But now, with the shoe on the other foot, Yelp has gone to court seeking to prevent others from posting reviews on its site. In Yelp v. Yelpdirector et al, the company seeks to shut down third party sites that promise to post positive reviews. Yelp claims:

Yelp’s online reviews are a trusted resource for consumers to learn about local businesses, unfortunately some try to game the system and undermine that trust, by building businesses based on fraudulent reviews, invasive spam, and conduct that otherwise violates the law as well as Yelp’s Terms of Service …

 * * *

Yelp was founded in 2004 to provide consumers with authentic reviews…reviews are genuine and unbiased.

 * * *

Yelp vigilantly protects the legitimacy and authenticity of the reviews on the Yelp Site. To that end, Yelp commits substantial resources to prevent fake, altered, or otherwise fraudulent reviews

So while business complain that Yelp demands money to allow good reviews to be posted and the courts agree that Yelp is free to adjust, re-order or even delete reviews as it wishes, Yelp cries foul when anyone else plays Yelp’s game.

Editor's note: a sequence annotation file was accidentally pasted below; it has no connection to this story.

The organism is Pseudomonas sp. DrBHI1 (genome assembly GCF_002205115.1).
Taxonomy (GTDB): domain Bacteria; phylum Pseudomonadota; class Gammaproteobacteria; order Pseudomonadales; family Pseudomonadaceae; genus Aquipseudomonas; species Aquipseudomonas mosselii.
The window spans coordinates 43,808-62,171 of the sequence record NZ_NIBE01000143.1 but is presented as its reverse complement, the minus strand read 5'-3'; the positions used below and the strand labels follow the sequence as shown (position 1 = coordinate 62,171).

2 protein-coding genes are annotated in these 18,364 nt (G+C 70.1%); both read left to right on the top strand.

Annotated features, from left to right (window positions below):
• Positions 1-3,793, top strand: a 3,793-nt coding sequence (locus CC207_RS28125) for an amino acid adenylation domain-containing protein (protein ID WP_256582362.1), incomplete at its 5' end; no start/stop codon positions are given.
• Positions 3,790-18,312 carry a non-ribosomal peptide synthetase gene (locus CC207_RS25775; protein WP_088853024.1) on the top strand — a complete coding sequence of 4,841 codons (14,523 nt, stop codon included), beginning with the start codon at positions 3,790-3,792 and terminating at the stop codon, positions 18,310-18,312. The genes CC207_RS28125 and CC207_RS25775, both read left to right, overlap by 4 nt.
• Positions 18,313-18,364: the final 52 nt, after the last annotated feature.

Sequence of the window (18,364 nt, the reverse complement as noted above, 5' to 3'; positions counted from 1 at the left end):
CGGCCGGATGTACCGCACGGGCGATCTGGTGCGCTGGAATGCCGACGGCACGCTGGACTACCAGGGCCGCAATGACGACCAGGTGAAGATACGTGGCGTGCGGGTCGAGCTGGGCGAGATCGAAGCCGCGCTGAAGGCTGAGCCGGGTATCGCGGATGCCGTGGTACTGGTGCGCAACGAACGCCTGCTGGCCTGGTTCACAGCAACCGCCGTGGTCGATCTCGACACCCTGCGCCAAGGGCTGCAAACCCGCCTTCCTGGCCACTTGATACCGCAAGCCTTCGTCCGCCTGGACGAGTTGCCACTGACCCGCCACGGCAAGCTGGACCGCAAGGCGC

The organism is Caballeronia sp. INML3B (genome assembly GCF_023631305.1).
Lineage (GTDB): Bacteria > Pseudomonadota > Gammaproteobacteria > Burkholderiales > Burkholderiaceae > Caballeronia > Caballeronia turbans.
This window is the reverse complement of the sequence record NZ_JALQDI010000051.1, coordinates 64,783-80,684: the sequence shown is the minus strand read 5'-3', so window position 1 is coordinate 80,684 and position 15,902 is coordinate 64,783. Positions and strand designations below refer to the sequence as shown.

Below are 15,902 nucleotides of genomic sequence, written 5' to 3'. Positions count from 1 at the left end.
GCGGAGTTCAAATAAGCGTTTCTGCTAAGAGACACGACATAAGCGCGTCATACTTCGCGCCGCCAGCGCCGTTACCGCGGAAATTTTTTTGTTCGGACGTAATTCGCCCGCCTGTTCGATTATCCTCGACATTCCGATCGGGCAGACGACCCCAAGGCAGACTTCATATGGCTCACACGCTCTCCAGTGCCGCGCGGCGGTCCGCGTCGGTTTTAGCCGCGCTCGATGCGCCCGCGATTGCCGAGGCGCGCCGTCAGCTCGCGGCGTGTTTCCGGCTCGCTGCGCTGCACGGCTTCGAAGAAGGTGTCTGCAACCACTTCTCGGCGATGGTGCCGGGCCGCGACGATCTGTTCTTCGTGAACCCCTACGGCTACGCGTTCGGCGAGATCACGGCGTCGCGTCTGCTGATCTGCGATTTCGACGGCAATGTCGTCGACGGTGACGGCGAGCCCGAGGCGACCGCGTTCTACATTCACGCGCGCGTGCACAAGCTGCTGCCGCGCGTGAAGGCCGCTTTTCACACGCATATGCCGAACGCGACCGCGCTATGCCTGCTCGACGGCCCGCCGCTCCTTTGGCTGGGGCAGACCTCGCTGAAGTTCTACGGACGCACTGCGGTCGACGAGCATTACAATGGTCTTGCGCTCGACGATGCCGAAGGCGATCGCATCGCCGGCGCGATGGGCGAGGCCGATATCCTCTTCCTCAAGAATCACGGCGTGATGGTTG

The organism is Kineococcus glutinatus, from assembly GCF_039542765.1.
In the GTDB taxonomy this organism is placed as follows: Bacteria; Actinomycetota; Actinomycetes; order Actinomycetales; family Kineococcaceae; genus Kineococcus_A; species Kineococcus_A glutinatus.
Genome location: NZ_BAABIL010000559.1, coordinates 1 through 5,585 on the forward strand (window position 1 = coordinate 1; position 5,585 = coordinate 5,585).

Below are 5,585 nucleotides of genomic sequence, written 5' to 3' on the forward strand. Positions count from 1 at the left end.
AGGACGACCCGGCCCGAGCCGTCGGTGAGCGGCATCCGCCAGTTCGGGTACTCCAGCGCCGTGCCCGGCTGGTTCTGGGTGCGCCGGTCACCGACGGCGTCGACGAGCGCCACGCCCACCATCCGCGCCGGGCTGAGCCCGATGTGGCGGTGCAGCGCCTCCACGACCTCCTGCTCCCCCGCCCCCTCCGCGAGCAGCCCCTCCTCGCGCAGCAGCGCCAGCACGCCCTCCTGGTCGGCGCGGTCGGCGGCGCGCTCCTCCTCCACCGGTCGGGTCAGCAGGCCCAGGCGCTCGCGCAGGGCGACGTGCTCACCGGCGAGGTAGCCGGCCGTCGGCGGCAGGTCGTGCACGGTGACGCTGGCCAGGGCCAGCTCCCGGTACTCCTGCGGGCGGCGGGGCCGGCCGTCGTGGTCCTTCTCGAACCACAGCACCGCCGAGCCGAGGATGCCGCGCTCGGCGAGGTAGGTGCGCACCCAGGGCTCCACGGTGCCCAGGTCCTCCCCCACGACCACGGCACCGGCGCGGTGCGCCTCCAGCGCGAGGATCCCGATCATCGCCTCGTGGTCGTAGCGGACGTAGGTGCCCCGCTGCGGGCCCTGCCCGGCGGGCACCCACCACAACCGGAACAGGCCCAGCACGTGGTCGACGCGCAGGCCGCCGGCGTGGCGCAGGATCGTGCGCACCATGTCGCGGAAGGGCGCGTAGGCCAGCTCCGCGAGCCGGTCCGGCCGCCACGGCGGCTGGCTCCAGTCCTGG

Yelp is of course free to defend itself against others that improperly exploit and injure its platform.  But Yelp cannot go into one court and claim the purity and unbiased sanctity of its review system is being harmed, yet go into another court and claim the right to freely alter, delete and re-order reviews in the name of “hard bargaining” to get businesses to pay to be a part of a site that is as much entertainment as anything.

Yelp will soon need to decide if they are going to be a advotainment for profit site, or a legitimate unbiased review site.

Relevant documents –

Yelp’s Complaint in: Yelp v. Yelpdirector et al. (ND Cal., 2015)

The Opinion of the 9th Circuit: Levitt v. Yelp (9th Cir., 11-17676, 2014)

Trademark Liability For BitTorrent Download

In a first of its kind opinion, an order has issued enforcing Oregon state trademark law against a defendant who used BitTorrent to pirate a film.